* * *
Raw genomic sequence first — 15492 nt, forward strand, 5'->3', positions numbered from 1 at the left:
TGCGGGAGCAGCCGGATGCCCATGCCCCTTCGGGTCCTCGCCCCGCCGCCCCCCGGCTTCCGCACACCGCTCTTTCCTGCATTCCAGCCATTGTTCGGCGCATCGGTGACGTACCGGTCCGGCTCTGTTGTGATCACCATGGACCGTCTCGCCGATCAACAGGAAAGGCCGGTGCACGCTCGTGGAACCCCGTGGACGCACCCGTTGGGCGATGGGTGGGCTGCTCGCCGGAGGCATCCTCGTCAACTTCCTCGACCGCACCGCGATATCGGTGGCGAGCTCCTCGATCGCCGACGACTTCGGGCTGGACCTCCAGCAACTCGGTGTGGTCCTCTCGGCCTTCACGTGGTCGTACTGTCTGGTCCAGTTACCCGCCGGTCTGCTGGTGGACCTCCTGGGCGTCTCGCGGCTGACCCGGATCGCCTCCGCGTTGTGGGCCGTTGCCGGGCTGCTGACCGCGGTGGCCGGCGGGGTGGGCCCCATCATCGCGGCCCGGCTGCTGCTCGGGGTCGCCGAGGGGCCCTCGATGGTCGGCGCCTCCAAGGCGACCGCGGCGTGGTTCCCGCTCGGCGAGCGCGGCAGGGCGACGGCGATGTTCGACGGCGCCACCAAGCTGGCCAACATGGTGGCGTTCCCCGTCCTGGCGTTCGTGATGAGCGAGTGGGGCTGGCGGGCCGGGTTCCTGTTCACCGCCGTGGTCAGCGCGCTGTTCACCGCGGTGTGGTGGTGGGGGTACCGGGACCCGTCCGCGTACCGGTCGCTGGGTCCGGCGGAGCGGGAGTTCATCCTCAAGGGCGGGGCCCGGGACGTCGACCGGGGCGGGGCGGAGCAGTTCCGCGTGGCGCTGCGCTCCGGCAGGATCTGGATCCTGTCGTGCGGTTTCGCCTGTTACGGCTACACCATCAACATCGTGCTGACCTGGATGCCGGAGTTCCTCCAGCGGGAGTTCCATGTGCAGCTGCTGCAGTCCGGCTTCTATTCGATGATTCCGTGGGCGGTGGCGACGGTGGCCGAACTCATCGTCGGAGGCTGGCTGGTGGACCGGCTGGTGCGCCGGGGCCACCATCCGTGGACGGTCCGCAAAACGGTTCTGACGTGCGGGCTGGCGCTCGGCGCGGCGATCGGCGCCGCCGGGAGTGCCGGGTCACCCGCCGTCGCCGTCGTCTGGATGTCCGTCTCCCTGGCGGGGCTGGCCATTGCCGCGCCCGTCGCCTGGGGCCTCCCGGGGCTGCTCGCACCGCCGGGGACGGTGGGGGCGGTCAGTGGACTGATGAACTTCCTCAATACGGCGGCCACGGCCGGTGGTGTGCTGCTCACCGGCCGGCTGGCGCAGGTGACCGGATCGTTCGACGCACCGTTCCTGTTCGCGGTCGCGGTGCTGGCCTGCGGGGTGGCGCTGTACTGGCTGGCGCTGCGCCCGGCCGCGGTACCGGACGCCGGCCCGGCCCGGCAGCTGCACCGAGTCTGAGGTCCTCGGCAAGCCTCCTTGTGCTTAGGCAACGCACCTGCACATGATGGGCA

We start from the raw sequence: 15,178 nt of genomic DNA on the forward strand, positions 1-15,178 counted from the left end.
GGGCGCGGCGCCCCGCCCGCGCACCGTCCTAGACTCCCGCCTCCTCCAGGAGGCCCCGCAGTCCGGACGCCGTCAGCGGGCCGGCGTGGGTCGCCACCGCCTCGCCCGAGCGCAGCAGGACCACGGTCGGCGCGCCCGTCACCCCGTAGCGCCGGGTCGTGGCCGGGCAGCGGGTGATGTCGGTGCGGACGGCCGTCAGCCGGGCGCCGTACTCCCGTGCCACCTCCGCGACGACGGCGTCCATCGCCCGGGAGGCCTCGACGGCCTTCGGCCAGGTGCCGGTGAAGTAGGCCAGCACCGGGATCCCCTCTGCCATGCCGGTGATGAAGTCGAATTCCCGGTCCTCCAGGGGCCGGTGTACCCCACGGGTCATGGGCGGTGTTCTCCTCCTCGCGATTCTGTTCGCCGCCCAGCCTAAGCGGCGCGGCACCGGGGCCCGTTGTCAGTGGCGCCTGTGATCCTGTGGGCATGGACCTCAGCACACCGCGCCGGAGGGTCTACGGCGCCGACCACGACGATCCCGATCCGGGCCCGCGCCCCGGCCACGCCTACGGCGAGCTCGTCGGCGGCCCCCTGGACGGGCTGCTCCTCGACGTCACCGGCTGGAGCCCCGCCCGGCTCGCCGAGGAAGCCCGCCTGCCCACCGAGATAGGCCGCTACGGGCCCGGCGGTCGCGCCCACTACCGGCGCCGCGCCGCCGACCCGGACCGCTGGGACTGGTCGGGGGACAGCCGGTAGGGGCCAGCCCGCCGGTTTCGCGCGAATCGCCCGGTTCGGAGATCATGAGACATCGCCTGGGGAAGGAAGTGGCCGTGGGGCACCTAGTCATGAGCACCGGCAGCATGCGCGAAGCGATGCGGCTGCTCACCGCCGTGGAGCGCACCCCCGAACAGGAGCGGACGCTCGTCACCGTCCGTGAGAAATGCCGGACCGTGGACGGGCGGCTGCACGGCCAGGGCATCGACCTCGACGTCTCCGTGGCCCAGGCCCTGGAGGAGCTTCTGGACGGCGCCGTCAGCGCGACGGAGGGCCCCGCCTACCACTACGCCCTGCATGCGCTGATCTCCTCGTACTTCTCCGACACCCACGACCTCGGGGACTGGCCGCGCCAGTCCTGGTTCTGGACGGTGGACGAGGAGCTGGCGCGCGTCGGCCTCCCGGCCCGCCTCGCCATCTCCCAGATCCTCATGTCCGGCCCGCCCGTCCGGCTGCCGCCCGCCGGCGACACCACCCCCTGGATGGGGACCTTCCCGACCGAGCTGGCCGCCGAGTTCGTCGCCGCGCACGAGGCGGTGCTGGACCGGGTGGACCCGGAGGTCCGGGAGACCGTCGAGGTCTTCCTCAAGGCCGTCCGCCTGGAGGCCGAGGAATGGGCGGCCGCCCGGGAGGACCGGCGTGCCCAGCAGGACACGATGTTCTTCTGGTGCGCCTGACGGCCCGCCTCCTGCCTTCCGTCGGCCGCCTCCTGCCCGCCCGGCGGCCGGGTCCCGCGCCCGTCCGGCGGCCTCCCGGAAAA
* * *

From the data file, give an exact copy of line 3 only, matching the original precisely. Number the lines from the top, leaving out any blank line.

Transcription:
We start from the raw sequence: 15,178 nt of genomic DNA on the forward strand, positions 1-15,178 counted from the left end.